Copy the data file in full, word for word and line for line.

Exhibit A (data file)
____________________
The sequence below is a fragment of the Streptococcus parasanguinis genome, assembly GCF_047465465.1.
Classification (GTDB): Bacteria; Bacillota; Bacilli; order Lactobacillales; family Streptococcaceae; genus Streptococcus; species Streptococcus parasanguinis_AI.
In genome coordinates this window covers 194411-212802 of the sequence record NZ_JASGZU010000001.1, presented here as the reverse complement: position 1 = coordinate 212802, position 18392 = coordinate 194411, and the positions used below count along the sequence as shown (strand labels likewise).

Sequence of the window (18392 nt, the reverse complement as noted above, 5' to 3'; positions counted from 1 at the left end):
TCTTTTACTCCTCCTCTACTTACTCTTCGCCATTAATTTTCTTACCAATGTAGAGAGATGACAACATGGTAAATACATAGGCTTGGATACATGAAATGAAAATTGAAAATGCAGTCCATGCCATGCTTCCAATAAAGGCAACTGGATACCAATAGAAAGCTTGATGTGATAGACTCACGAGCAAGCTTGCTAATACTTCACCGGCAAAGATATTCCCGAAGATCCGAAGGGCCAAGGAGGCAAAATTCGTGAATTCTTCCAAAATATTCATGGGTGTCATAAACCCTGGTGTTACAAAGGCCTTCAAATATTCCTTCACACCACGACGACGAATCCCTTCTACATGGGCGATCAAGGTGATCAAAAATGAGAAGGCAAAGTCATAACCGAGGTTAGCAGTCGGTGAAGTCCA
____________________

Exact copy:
The sequence below is a fragment of the Streptococcus parasanguinis genome, assembly GCF_047465465.1.
Classification (GTDB): Bacteria; Bacillota; Bacilli; order Lactobacillales; family Streptococcaceae; genus Streptococcus; species Streptococcus parasanguinis_AI.
In genome coordinates this window covers 194411-212802 of the sequence record NZ_JASGZU010000001.1, presented here as the reverse complement: position 1 = coordinate 212802, position 18392 = coordinate 194411, and the positions used below count along the sequence as shown (strand labels likewise).

Sequence of the window (18392 nt, the reverse complement as noted above, 5' to 3'; positions counted from 1 at the left end):
TCTTTTACTCCTCCTCTACTTACTCTTCGCCATTAATTTTCTTACCAATGTAGAGAGATGACAACATGGTAAATACATAGGCTTGGATACATGAAATGAAAATTGAAAATGCAGTCCATGCCATGCTTCCAATAAAGGCAACTGGATACCAATAGAAAGCTTGATGTGATAGACTCACGAGCAAGCTTGCTAATACTTCACCGGCAAAGATATTCCCGAAGATCCGAAGGGCCAAGGAGGCAAAATTCGTGAATTCTTCCAAAATATTCATGGGTGTCATAAACCCTGGTGTTACAAAGGCCTTCAAATATTCCTTCACACCACGACGACGAATCCCTTCTACATGGGCGATCAAGGTGATCAAAAATGAGAAGGCAAAGTCATAACCGAGGTTAGCAGTCGGTGAAGTCCA